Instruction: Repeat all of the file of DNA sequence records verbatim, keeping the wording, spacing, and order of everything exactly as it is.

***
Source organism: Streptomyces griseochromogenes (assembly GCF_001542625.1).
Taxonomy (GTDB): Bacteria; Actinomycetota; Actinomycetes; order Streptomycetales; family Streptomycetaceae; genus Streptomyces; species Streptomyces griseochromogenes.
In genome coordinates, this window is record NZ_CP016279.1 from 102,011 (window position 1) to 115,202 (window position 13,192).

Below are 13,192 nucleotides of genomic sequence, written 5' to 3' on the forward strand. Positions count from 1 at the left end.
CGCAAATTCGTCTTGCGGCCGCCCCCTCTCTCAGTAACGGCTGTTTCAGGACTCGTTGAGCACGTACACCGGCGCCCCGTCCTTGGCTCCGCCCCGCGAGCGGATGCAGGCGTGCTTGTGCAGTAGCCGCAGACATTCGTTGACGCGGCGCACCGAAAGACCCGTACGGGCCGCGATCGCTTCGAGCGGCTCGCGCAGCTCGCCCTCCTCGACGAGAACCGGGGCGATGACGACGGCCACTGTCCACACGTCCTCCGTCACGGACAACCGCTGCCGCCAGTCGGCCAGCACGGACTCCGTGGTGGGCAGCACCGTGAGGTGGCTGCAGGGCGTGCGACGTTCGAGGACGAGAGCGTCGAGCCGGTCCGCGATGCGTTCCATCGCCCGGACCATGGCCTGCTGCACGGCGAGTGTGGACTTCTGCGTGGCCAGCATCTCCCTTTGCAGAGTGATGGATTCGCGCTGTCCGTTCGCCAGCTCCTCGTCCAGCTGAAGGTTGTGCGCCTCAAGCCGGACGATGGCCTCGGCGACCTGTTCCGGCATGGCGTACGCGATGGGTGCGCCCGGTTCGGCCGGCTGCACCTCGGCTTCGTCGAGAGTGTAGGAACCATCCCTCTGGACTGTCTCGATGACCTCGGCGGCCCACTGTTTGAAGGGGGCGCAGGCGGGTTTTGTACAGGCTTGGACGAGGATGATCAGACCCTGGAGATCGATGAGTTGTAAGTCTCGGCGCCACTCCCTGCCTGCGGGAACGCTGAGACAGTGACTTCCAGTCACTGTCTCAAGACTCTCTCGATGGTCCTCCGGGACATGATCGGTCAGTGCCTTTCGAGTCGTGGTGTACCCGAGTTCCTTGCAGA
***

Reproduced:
Source organism: Streptomyces griseochromogenes (assembly GCF_001542625.1).
Taxonomy (GTDB): Bacteria; Actinomycetota; Actinomycetes; order Streptomycetales; family Streptomycetaceae; genus Streptomyces; species Streptomyces griseochromogenes.
In genome coordinates, this window is record NZ_CP016279.1 from 102,011 (window position 1) to 115,202 (window position 13,192).

Below are 13,192 nucleotides of genomic sequence, written 5' to 3' on the forward strand. Positions count from 1 at the left end.
CGCAAATTCGTCTTGCGGCCGCCCCCTCTCTCAGTAACGGCTGTTTCAGGACTCGTTGAGCACGTACACCGGCGCCCCGTCCTTGGCTCCGCCCCGCGAGCGGATGCAGGCGTGCTTGTGCAGTAGCCGCAGACATTCGTTGACGCGGCGCACCGAAAGACCCGTACGGGCCGCGATCGCTTCGAGCGGCTCGCGCAGCTCGCCCTCCTCGACGAGAACCGGGGCGATGACGACGGCCACTGTCCACACGTCCTCCGTCACGGACAACCGCTGCCGCCAGTCGGCCAGCACGGACTCCGTGGTGGGCAGCACCGTGAGGTGGCTGCAGGGCGTGCGACGTTCGAGGACGAGAGCGTCGAGCCGGTCCGCGATGCGTTCCATCGCCCGGACCATGGCCTGCTGCACGGCGAGTGTGGACTTCTGCGTGGCCAGCATCTCCCTTTGCAGAGTGATGGATTCGCGCTGTCCGTTCGCCAGCTCCTCGTCCAGCTGAAGGTTGTGCGCCTCAAGCCGGACGATGGCCTCGGCGACCTGTTCCGGCATGGCGTACGCGATGGGTGCGCCCGGTTCGGCCGGCTGCACCTCGGCTTCGTCGAGAGTGTAGGAACCATCCCTCTGGACTGTCTCGATGACCTCGGCGGCCCACTGTTTGAAGGGGGCGCAGGCGGGTTTTGTACAGGCTTGGACGAGGATGATCAGACCCTGGAGATCGATGAGTTGTAAGTCTCGGCGCCACTCCCTGCCTGCGGGAACGCTGAGACAGTGACTTCCAGTCACTGTCTCAAGACTCTCTCGATGGTCCTCCGGGACATGATCGGTCAGTGCCTTTCGAGTCGTGGTGTACCCGAGTTCCTTGCAGA